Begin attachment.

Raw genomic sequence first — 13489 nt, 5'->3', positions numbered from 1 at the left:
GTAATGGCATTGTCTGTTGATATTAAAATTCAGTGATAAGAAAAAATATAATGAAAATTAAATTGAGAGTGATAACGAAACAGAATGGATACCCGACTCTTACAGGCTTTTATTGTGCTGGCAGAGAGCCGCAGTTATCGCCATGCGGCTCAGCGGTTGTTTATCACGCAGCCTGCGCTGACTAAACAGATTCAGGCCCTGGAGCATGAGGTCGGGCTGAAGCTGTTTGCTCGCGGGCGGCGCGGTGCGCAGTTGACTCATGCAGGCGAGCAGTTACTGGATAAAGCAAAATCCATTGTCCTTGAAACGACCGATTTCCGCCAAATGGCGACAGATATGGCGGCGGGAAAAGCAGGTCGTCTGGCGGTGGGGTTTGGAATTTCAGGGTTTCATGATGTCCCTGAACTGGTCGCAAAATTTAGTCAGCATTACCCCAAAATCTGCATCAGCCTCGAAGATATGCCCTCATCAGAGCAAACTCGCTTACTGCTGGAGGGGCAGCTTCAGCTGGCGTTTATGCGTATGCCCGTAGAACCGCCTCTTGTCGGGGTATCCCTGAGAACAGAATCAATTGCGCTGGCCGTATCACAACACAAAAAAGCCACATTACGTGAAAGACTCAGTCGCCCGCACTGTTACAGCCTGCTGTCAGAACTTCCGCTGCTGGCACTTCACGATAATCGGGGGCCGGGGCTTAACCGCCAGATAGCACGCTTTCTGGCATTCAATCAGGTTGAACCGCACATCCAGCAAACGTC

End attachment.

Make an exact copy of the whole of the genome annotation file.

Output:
Raw genomic sequence first — 13489 nt, 5'->3', positions numbered from 1 at the left:
GTAATGGCATTGTCTGTTGATATTAAAATTCAGTGATAAGAAAAAATATAATGAAAATTAAATTGAGAGTGATAACGAAACAGAATGGATACCCGACTCTTACAGGCTTTTATTGTGCTGGCAGAGAGCCGCAGTTATCGCCATGCGGCTCAGCGGTTGTTTATCACGCAGCCTGCGCTGACTAAACAGATTCAGGCCCTGGAGCATGAGGTCGGGCTGAAGCTGTTTGCTCGCGGGCGGCGCGGTGCGCAGTTGACTCATGCAGGCGAGCAGTTACTGGATAAAGCAAAATCCATTGTCCTTGAAACGACCGATTTCCGCCAAATGGCGACAGATATGGCGGCGGGAAAAGCAGGTCGTCTGGCGGTGGGGTTTGGAATTTCAGGGTTTCATGATGTCCCTGAACTGGTCGCAAAATTTAGTCAGCATTACCCCAAAATCTGCATCAGCCTCGAAGATATGCCCTCATCAGAGCAAACTCGCTTACTGCTGGAGGGGCAGCTTCAGCTGGCGTTTATGCGTATGCCCGTAGAACCGCCTCTTGTCGGGGTATCCCTGAGAACAGAATCAATTGCGCTGGCCGTATCACAACACAAAAAAGCCACATTACGTGAAAGACTCAGTCGCCCGCACTGTTACAGCCTGCTGTCAGAACTTCCGCTGCTGGCACTTCACGATAATCGGGGGCCGGGGCTTAACCGCCAGATAGCACGCTTTCTGGCATTCAATCAGGTTGAACCGCACATCCAGCAAACGTC